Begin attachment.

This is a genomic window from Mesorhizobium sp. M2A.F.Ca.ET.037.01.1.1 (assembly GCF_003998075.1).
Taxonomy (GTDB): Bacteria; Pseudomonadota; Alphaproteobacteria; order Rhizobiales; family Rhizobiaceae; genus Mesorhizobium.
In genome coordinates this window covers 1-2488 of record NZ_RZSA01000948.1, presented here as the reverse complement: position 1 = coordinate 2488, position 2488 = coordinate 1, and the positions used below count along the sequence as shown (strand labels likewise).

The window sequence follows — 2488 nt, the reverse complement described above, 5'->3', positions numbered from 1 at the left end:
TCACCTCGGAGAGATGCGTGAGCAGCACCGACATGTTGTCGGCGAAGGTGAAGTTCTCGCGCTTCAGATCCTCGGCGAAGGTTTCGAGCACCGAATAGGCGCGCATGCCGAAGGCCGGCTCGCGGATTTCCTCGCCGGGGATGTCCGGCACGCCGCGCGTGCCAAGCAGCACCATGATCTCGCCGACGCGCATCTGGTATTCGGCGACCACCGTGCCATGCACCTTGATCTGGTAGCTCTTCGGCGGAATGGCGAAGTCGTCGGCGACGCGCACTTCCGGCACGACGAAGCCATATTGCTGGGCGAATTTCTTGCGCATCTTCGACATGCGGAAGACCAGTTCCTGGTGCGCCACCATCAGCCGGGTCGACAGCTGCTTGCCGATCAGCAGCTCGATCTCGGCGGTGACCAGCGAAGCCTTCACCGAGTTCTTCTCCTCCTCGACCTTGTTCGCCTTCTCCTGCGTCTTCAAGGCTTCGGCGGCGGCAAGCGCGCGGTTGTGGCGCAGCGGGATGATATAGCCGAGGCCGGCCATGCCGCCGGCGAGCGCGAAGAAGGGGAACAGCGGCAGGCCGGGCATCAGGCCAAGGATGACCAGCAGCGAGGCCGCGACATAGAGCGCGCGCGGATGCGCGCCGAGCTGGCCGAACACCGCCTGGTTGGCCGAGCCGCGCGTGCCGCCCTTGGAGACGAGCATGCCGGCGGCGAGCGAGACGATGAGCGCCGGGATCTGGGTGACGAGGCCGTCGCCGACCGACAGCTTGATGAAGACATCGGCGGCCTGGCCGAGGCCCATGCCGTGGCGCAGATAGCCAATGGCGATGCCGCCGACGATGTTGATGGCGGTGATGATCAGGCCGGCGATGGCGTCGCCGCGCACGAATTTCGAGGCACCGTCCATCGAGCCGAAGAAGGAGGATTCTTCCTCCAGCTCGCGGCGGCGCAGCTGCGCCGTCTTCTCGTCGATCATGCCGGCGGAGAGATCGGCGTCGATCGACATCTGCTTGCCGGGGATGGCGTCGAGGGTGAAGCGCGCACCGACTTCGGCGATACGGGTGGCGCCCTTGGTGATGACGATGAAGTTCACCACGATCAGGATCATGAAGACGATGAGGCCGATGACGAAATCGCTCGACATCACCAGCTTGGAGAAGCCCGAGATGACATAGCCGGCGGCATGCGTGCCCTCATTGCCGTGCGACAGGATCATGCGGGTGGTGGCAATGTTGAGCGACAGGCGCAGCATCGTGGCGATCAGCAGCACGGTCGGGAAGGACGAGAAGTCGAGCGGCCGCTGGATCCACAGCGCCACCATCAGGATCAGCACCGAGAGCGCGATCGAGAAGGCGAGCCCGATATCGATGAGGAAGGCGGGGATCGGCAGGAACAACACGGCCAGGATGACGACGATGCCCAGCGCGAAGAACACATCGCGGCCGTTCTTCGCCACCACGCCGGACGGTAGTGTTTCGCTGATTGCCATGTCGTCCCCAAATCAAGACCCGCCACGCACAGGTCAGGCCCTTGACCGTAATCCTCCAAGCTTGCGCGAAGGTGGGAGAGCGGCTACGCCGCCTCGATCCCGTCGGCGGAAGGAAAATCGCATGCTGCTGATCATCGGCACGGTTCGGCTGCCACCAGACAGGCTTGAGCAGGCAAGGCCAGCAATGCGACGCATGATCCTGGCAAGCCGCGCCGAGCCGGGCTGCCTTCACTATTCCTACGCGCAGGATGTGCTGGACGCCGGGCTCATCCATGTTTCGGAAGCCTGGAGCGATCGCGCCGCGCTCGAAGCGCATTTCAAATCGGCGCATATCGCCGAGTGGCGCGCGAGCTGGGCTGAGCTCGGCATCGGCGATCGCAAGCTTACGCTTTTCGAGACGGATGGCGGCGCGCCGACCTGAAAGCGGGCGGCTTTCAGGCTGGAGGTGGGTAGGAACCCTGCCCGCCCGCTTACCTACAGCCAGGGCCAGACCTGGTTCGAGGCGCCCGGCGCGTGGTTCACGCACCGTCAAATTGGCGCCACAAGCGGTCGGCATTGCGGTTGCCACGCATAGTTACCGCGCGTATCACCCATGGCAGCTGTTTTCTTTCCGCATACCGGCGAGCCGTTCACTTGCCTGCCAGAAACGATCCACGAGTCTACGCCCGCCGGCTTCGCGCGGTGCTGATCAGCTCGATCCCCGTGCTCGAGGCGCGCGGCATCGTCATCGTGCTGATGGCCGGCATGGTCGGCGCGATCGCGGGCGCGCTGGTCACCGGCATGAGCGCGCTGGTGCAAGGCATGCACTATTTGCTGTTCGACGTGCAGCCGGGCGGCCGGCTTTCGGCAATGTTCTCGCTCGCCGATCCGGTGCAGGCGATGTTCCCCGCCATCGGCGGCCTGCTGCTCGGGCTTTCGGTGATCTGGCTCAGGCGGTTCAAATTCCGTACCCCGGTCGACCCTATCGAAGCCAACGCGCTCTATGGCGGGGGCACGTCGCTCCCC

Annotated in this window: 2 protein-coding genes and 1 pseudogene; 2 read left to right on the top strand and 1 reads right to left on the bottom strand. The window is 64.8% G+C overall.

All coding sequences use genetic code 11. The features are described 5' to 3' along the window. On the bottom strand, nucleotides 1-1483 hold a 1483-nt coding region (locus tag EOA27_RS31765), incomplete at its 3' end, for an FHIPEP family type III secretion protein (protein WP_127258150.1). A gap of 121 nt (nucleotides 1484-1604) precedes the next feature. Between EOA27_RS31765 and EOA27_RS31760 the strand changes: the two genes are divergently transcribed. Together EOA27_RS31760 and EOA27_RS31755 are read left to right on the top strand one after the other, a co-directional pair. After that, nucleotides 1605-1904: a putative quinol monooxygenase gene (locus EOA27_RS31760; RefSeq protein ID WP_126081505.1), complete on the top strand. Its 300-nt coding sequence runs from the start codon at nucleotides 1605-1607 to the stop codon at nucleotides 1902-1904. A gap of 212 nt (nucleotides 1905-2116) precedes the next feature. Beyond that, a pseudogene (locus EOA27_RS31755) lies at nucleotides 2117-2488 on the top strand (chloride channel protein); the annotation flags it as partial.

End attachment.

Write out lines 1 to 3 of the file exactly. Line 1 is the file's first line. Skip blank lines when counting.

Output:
This is a genomic window from Mesorhizobium sp. M2A.F.Ca.ET.037.01.1.1 (assembly GCF_003998075.1).
Taxonomy (GTDB): Bacteria; Pseudomonadota; Alphaproteobacteria; order Rhizobiales; family Rhizobiaceae; genus Mesorhizobium.
In genome coordinates this window covers 1-2488 of record NZ_RZSA01000948.1, presented here as the reverse complement: position 1 = coordinate 2488, position 2488 = coordinate 1, and the positions used below count along the sequence as shown (strand labels likewise).